Assistant Principal Stephen Arnold is a busy man.
Within network of administrators, he is a spokesman, a disciplinary and a hallway traffic herdsman—among other responsibilities.
But recently, he worked with Principal George Roberts in a different capacity: Eliminating 18 faculty positions to comply with next year's budget reductions.
Positions from every department in the school were cut, Arnold said. Teachers were informed more than a month ago if they would continue working at Perry Hall High School.
"Of course, it was information they didn't want to hear," he said. "It was handled in a gentle, private manner."
Arnold emphasized that everyone, with the exception of retirees, was still guaranteed a job. Teachers will have the opportunity to transfer elsewhere in the county, he said.
The Baltimore County school board’s $1.6 billion budget for fiscal year 2012 is expected to leave 196 teaching positions vacant. But Superintendent Joe A. Hairston has stressed there will be no teaching layoffs; vacancies will come through attrition, ranging from retirements to those leaving the system for other jobs.
Perry Hall High School is the largest high school in the county, with 2,200 students. An enrollment report released in September stated that the school's population is nearly 6 percent over capacity. This year, the school has 165 administrators, counselors and teachers. Arnold said he knows of at least five teachers who plan on retiring in June.
Faculty reductions will inevitably lead to larger class sizes, said Arnold, but it's too early to gauge the increase. He said sizes also vary depending on the class subject. An Advanced Placement course may have just a handful of students, while a music class may have dozens, Arnold added.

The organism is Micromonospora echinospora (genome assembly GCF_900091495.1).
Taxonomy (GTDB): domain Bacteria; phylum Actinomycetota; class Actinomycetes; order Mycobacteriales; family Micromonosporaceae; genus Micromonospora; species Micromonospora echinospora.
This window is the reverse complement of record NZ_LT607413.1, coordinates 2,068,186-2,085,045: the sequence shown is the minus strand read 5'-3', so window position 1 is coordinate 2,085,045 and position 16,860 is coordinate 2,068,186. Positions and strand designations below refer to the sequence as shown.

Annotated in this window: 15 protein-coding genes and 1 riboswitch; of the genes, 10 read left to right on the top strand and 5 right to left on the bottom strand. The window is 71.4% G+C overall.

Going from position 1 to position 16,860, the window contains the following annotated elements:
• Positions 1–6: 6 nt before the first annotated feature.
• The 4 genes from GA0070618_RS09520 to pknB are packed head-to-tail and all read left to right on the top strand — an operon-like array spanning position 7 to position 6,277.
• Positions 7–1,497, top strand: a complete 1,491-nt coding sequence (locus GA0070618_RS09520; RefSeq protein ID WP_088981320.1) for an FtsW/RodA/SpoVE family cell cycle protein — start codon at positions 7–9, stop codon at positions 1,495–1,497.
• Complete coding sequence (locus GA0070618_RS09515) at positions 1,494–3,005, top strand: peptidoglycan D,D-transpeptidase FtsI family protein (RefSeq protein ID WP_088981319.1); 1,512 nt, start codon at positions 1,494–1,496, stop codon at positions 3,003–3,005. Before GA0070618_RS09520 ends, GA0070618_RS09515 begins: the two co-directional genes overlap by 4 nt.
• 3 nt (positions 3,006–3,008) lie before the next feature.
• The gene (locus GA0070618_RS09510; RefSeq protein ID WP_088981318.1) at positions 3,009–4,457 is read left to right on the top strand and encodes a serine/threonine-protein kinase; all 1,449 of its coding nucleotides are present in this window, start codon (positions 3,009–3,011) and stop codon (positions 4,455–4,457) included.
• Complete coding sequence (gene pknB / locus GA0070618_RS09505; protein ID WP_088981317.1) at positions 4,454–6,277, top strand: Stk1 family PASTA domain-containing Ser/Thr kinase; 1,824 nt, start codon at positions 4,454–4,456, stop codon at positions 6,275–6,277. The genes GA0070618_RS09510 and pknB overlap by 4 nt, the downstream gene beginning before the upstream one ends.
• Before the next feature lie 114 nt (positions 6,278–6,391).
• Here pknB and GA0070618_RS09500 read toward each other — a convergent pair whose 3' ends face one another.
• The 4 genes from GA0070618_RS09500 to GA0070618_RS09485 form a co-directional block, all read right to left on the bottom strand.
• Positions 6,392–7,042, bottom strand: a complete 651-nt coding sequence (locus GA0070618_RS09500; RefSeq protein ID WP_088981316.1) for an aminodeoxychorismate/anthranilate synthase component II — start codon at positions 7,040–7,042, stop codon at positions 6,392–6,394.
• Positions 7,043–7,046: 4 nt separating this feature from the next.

Based on projected staffing numbers, Cheryl Bost, president of the Teachers Association of Baltimore County, she expects the average class size across the county to rise from 26 to 29 students.
"Schools are going to have to deal with a dramatic increase in class sizes," Bost said.
She added that she disagrees with the county's budget-cutting approach. "All of the proposed cuts are coming from teachers, not administrators, and that is an unbalanced approach to dealing with the budget," she said.
TABCO officials also projected a reduction in Advanced Placement courses as result of budget cuts.
Baltimore County Public Schools spokesman Charles Herndon wrote in a recent email, "Advanced Placement courses will remain a priority for the school system."
This is certainly true for Perry Hall High School, Arnold said. The school will offer 20 Advanced Placement courses next year, one more than last year. Topics range from art history to human geography.
But other elective classes will be cut, said Arnold, depending on next year's student enrollment and course selection. These changes have yet to be finalized, he said.
Essex-Middle River Patch Editor Ron Snyder contributed to this report.